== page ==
Super Guide for your 50s

Superannuation is designed to finance your retirement so the Government has special rules about when you can access your super benefits, and the tax that applies to super benefits. Generally speaking, you cannot access super benefits before the age of 55. If you fall into one of the exceptions that enable you to access super benefits under the age of 55, then you can expect to pay a higher rate tax on those super benefits than if you waited until your turned 55, or waited until you turned 60.

If you are aged 50 or over, you are subject to a special contributions caps when making concessional (before-tax) contributions. Anyone in the 50-plus age group needs to be aware that as you get older, aged-based super rules come into effect. For example, you must satisfy a work test if you intend to make contributions after the age of 65, and you can't make any super contributions once you turn 75.


Turning 55 can be significant in the super world because it is the minimum age for accessing super benefits (assuming you have retired and born before a certain date). If you are 55-plus, you can also access your super when you haven't retired if you choose to start a transition-to-retirement-pension (TRIP). Although super benefits are not generally tax-free between the ages of 55 and 60, you can still take advantage of a tax-free threshold when taking a superannuation lump sum, and a 15% tax offset when taking a superannuation income stream (pension).

Set out below are all SuperGuide articles explaining Super Guide for your 50s.

Salary sacrificing and super: 10 facts you should know

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Salary sacrificing, by making before-tax super contributions, is a popular strategy for employees on middle-to-high incomes. The deal is that you increase your superannuation balance (and pay 15% contributions tax, and for those earning more than $300,000, 30% tax on super contributions) while … [Read more...]

Concessional contributions caps: 10 facts you should know

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We receive many questions about the concessional  contributions caps. Throughout 2014 and into 2015, SuperGuide, as always, will regularly update readers on any proposed changes to the contributions caps (and other super changes), and the implications of such changes on super strategies. The list … [Read more...]

Bring-forward rule: 10 facts you should know

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I receive a lot of questions from readers seeking information about how the non-concessional (after-tax) rules work; in particular, how the bring-forward rules works. The bring-forward rule works over a 3-year period so it is very important that you keep track of the size and timing of any … [Read more...]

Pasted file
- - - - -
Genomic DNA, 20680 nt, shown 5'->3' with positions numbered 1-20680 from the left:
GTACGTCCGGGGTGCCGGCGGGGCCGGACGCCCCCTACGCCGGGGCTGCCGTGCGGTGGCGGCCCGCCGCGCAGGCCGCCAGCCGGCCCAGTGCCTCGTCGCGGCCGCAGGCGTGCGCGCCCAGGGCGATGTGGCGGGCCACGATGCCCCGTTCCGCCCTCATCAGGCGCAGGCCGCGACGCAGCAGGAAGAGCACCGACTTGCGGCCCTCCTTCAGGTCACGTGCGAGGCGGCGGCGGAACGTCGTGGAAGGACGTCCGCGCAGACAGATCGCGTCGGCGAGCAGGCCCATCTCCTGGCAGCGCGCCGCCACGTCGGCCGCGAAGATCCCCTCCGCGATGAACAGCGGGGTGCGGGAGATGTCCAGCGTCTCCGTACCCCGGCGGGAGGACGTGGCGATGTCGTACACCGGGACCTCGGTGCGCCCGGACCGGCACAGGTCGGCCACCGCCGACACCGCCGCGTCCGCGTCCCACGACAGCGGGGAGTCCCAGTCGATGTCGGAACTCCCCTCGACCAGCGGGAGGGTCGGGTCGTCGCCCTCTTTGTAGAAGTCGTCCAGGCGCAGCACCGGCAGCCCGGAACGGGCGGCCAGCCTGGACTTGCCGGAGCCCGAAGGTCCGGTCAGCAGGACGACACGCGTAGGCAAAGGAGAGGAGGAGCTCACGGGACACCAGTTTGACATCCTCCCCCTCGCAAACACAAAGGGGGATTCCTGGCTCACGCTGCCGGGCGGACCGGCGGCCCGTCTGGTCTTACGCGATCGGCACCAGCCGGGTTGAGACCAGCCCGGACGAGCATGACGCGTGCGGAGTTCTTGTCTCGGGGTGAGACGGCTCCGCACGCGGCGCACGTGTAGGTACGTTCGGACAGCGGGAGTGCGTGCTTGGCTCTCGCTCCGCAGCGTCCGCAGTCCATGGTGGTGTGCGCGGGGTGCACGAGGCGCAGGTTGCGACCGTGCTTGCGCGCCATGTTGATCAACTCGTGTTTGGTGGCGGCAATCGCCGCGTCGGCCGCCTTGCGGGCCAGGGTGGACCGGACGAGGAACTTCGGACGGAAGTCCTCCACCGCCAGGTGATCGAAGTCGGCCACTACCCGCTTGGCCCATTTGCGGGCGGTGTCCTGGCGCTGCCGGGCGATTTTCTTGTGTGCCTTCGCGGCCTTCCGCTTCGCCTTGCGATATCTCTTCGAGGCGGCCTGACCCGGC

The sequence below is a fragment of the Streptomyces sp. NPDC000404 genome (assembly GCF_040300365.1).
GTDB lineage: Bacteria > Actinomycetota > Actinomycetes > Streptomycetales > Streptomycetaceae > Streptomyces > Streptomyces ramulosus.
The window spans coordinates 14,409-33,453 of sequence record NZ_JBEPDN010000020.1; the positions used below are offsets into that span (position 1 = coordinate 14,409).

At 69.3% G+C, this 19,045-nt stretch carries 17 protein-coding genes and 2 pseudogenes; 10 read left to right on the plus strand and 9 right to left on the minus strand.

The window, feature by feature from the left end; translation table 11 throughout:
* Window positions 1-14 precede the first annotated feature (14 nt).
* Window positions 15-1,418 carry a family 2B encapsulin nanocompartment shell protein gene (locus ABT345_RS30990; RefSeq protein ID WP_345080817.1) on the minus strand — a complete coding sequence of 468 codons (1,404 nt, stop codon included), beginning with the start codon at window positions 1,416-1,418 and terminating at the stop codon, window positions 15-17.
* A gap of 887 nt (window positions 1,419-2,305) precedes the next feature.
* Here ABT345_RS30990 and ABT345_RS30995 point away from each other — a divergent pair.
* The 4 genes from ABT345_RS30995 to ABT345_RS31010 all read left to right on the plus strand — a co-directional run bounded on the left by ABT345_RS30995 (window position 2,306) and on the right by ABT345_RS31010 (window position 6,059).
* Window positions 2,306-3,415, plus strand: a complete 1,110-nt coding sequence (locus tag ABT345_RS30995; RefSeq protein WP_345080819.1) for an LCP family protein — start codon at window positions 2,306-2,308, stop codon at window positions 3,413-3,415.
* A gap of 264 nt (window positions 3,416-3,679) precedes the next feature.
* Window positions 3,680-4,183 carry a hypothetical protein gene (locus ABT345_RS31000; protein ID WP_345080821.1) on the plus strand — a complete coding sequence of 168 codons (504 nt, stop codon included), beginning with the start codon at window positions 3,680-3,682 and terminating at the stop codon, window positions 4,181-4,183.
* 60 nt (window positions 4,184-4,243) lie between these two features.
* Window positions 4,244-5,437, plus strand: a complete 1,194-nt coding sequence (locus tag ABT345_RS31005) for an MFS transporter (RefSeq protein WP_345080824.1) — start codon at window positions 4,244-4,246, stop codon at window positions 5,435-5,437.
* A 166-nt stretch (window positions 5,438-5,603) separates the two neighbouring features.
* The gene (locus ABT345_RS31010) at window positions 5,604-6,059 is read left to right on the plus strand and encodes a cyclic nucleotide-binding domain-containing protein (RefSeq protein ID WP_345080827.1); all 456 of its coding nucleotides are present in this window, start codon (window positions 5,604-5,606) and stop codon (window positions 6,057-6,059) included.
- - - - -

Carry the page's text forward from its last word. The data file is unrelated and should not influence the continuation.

Who can make tax-deductible super contributions?

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Generally speaking, you can make two types of super contributions: non-concessional (after-tax) contributions and concessional (before-tax) contributions. Concessional contributions can also include tax-deductible super contributions, where an individual claims a deduction. For the 2014/2015 … [Read more...]

Cashing in on the co-contribution rules (2014/2015 year)

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Note: The co-contribution rules for the 2014/2015 year (and for the earlier 2013/2014 and 2012/2013 years) are very different from the co-contribution rules applicable for the 2011/2012 year. For your reference and convenience, we have retained the co-contribution rules for these previous years, at … [Read more...]

Concessional contributions: What form do I use to claim a tax deduction?

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Q: I want to make a tax-deductible super contribution to my SMSF. I am trying to find the official form for claiming this type of deduction. Could you lead me to a link where I could find a generic S290-170 notice of intent to deduct? A: You can download the ‘Notice of intent to claim or vary a … [Read more...]

Super concessional contributions: 2014/2015 survival guide

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Superannuation contributions can be divided into two types — concessional (before-tax) and non-concessional (after-tax). Each type of super contribution is subject to a contributions cap. A contributions cap sets a limit on the amount of contributions you can make in any one year. This article … [Read more...]

Superannuation Guarantee: 10 facts about your SG entitlements

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Note: Since 1 July 2014, the Superannuation Guarantee rate increased to 9.5% (from the 9.25% that applied for the  2013/2014 year). The SG rate will remain at 9.5% for 7 years, increasing to 10% from July 2021, and eventually to 12% from July 2025. If you work as an employee, and you satisfy … [Read more...]

Contributions caps relate to financial years, not calendar years

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Q: I understand the three-year bring-forward rule that allows you to contribute up to $540,000 in after-tax contributions. My question is: What date does the second three-year period start? For example, if I contributed $540,000 on 28 Dec 2014, does that mean I can contribute another $540,000 after … [Read more...]

Your 2014/2015 guide to non-concessional (after-tax) contributions

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Non-concessional superannuation contributions are more popularly known as after-tax contributions. You may even hear them called ‘undeducted’ contributions. Such super contributions are subject to a contributions cap, which sets a limit on the amount of non-concessional (after-tax) contributions … [Read more...]